A theoretical construct for the design of mathematics for primary level deaf students

by Adrianna Berge

Institution: California State University – Northridge
Department: Department of Art
Degree: MA
Year: 1980
Keywords: Deaf; Dissertations, Academic  – CSUN  – Art
Record ID: 1510998
Full text PDF: http://hdl.handle.net/10211.3/125588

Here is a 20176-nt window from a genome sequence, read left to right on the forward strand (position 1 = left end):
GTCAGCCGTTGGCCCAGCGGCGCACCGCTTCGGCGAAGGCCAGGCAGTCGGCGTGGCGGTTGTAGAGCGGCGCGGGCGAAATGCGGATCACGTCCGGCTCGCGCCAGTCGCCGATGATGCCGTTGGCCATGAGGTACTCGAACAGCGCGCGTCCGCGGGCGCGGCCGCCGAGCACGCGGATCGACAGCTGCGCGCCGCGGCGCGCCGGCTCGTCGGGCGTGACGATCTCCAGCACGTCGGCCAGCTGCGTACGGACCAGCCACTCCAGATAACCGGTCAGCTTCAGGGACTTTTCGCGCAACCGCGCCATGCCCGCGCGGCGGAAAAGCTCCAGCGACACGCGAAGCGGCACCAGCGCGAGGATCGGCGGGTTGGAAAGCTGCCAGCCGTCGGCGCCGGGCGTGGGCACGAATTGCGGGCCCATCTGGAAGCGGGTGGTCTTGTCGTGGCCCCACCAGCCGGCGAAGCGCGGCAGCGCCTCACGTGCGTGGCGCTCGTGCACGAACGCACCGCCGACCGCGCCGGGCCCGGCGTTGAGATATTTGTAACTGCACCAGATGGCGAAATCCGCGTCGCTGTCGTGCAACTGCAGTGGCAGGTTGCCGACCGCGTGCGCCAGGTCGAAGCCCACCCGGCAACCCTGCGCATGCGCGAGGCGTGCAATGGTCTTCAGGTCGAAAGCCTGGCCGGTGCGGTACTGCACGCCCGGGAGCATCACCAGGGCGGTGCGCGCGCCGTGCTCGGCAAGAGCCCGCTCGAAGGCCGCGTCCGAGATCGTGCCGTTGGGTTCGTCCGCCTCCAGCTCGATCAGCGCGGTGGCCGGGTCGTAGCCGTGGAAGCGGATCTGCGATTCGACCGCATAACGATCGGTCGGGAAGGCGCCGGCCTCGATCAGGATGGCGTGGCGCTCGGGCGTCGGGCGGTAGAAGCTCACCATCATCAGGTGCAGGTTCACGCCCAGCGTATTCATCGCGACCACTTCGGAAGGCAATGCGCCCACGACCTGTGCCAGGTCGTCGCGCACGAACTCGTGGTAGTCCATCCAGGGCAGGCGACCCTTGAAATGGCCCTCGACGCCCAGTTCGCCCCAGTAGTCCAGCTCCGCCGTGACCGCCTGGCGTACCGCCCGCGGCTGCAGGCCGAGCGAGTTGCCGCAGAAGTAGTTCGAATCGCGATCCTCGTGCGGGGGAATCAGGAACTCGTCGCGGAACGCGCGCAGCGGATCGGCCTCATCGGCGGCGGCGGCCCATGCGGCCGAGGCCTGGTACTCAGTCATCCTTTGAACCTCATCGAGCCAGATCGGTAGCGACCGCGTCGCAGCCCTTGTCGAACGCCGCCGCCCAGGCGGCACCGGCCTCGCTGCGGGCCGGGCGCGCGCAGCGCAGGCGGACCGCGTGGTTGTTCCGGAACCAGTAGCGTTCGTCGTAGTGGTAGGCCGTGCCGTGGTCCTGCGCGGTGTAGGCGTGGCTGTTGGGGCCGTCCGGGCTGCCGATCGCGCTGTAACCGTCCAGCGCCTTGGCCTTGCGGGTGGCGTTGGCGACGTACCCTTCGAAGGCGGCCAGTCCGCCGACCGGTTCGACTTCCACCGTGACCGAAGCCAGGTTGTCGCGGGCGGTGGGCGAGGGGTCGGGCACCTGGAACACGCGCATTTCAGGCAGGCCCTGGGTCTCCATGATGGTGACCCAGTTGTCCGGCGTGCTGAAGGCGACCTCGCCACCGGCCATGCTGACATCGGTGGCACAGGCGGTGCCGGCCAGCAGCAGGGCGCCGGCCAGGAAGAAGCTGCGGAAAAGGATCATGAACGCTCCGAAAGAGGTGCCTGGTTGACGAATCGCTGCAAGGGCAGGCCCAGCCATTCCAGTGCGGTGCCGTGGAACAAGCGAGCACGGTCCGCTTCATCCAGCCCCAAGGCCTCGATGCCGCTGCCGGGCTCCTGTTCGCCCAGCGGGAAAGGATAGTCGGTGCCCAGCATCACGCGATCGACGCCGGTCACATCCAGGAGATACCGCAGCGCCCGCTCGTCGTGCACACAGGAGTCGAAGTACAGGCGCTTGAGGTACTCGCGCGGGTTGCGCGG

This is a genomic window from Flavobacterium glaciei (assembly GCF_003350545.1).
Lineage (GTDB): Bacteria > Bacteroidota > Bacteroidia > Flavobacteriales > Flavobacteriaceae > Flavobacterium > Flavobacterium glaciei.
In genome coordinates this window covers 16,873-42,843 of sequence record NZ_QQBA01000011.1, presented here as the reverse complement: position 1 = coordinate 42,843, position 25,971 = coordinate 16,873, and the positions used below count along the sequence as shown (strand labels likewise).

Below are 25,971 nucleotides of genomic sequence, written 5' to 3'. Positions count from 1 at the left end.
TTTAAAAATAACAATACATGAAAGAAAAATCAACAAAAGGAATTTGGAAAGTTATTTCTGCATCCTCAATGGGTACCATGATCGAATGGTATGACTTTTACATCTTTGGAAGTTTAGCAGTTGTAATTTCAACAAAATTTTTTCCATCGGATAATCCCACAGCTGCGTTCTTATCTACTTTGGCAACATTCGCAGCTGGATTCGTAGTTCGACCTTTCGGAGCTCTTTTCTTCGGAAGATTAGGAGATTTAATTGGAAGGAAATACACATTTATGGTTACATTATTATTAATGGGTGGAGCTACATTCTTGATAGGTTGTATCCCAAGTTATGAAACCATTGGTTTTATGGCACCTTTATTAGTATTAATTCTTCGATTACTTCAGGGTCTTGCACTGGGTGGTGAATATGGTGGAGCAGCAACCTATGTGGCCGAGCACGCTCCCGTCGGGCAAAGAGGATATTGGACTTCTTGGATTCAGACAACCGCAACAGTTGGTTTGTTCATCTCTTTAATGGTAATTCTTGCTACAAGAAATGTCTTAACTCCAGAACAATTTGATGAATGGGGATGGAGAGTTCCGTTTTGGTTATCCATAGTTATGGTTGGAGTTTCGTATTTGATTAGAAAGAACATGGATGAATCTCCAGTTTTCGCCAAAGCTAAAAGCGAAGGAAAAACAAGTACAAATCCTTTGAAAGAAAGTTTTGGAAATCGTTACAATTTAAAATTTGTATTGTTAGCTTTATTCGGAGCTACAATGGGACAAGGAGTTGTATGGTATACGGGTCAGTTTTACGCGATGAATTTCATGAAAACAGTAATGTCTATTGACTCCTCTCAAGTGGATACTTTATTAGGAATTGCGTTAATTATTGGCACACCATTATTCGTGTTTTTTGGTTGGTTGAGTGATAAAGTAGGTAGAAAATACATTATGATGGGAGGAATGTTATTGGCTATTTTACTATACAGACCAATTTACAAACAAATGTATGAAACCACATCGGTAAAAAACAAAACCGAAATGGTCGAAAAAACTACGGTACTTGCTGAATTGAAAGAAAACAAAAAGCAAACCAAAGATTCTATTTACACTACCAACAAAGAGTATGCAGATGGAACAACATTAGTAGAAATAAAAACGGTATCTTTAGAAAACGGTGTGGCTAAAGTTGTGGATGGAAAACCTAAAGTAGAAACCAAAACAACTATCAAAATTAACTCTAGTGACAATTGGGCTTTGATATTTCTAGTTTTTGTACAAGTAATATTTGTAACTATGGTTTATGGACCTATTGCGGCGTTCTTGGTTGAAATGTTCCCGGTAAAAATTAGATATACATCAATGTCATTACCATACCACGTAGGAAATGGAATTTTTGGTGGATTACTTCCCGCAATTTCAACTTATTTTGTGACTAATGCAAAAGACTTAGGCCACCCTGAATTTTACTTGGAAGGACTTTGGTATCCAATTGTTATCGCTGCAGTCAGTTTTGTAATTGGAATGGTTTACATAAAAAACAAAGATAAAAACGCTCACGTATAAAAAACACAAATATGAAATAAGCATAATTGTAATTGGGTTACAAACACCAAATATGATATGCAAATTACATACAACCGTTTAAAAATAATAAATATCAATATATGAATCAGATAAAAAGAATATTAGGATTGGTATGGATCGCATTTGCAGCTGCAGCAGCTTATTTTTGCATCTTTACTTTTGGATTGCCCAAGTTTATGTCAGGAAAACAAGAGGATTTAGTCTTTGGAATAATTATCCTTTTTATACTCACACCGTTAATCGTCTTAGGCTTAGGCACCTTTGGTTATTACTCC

The existence of instructional television for the deaf is minimal. Signed and captioned programming has begun to work its way into existing television formats; however, to date there is no significant educational television designed for the primary-level hearing impaired youngster. Yet, his educational needs are greater than his hearing peers. The deaf student can partially enjoy and be educated by the glorious world of television already devised for the hearing youngster. Television is essentially a medium of visual communication and it is the premise of this study that it can be best utilized to educate the hearing-impaired youngster. It has been established that the most difficult materials for a deaf student to comprehend are concepts or abstractions such as addition and subtraction. The material herein is devised to utilize highly visual images to teach adding and subtraction to hearing-impaired youngsters. Its strategy is to serialize animated lessons as part of a regularly-broadcast children???s program in order to reach an optimum audience. Since all learning is done through reinforcement, the material herein contains nonverbal manipulative and body movement skills to utilize all the physical senses opened to the youngster. A further goal is the production and evaluation of the fifteen pilot film segments and the reinforcement skills set forth in this construct.